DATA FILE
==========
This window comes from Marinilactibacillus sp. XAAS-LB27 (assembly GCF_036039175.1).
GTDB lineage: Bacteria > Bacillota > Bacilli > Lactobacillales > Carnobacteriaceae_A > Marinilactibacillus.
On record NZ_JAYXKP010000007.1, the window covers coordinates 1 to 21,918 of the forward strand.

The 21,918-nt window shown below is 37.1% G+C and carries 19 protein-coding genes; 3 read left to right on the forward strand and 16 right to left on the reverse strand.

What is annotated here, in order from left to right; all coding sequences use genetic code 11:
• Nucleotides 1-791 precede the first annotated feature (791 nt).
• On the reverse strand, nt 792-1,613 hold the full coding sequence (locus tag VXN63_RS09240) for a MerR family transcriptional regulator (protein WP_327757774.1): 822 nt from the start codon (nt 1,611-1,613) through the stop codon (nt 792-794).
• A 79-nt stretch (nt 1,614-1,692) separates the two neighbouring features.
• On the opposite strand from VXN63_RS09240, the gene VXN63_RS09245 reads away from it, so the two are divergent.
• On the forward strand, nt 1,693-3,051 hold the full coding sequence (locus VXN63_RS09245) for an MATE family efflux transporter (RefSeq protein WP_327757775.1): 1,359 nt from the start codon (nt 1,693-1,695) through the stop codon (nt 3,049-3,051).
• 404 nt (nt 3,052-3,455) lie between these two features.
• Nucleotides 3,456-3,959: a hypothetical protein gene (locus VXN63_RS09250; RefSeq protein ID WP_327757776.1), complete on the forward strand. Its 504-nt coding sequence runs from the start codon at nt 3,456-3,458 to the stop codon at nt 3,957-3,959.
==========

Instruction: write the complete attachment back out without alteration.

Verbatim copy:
This window comes from Marinilactibacillus sp. XAAS-LB27 (assembly GCF_036039175.1).
GTDB lineage: Bacteria > Bacillota > Bacilli > Lactobacillales > Carnobacteriaceae_A > Marinilactibacillus.
On record NZ_JAYXKP010000007.1, the window covers coordinates 1 to 21,918 of the forward strand.

The 21,918-nt window shown below is 37.1% G+C and carries 19 protein-coding genes; 3 read left to right on the forward strand and 16 right to left on the reverse strand.

What is annotated here, in order from left to right; all coding sequences use genetic code 11:
• Nucleotides 1-791 precede the first annotated feature (791 nt).
• On the reverse strand, nt 792-1,613 hold the full coding sequence (locus tag VXN63_RS09240) for a MerR family transcriptional regulator (protein WP_327757774.1): 822 nt from the start codon (nt 1,611-1,613) through the stop codon (nt 792-794).
• A 79-nt stretch (nt 1,614-1,692) separates the two neighbouring features.
• On the opposite strand from VXN63_RS09240, the gene VXN63_RS09245 reads away from it, so the two are divergent.
• On the forward strand, nt 1,693-3,051 hold the full coding sequence (locus VXN63_RS09245) for an MATE family efflux transporter (RefSeq protein WP_327757775.1): 1,359 nt from the start codon (nt 1,693-1,695) through the stop codon (nt 3,049-3,051).
• 404 nt (nt 3,052-3,455) lie between these two features.
• Nucleotides 3,456-3,959: a hypothetical protein gene (locus VXN63_RS09250; RefSeq protein ID WP_327757776.1), complete on the forward strand. Its 504-nt coding sequence runs from the start codon at nt 3,456-3,458 to the stop codon at nt 3,957-3,959.